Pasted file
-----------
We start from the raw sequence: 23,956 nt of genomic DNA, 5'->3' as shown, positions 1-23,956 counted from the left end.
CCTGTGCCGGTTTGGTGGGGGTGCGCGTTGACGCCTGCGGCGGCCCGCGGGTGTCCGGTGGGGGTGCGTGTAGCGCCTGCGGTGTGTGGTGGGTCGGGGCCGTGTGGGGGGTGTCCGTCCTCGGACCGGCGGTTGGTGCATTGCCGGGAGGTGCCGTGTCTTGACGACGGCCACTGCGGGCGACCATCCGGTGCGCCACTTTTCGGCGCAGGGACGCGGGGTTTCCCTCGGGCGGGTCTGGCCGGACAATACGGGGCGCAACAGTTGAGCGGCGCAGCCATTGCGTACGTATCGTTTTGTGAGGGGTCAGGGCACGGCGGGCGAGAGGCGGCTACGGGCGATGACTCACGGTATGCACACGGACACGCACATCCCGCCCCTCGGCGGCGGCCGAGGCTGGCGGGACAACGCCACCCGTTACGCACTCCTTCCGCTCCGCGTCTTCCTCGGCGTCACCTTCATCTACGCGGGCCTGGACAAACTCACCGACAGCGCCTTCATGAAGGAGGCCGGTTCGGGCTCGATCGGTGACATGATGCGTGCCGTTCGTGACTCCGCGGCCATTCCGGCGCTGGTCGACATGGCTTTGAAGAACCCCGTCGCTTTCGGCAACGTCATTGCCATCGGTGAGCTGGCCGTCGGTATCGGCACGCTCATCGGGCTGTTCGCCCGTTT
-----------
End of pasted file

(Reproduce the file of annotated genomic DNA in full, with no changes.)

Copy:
We start from the raw sequence: 23,956 nt of genomic DNA, 5'->3' as shown, positions 1-23,956 counted from the left end.
CCTGTGCCGGTTTGGTGGGGGTGCGCGTTGACGCCTGCGGCGGCCCGCGGGTGTCCGGTGGGGGTGCGTGTAGCGCCTGCGGTGTGTGGTGGGTCGGGGCCGTGTGGGGGGTGTCCGTCCTCGGACCGGCGGTTGGTGCATTGCCGGGAGGTGCCGTGTCTTGACGACGGCCACTGCGGGCGACCATCCGGTGCGCCACTTTTCGGCGCAGGGACGCGGGGTTTCCCTCGGGCGGGTCTGGCCGGACAATACGGGGCGCAACAGTTGAGCGGCGCAGCCATTGCGTACGTATCGTTTTGTGAGGGGTCAGGGCACGGCGGGCGAGAGGCGGCTACGGGCGATGACTCACGGTATGCACACGGACACGCACATCCCGCCCCTCGGCGGCGGCCGAGGCTGGCGGGACAACGCCACCCGTTACGCACTCCTTCCGCTCCGCGTCTTCCTCGGCGTCACCTTCATCTACGCGGGCCTGGACAAACTCACCGACAGCGCCTTCATGAAGGAGGCCGGTTCGGGCTCGATCGGTGACATGATGCGTGCCGTTCGTGACTCCGCGGCCATTCCGGCGCTGGTCGACATGGCTTTGAAGAACCCCGTCGCTTTCGGCAACGTCATTGCCATCGGTGAGCTGGCCGTCGGTATCGGCACGCTCATCGGGCTGTTCGCCCGTTT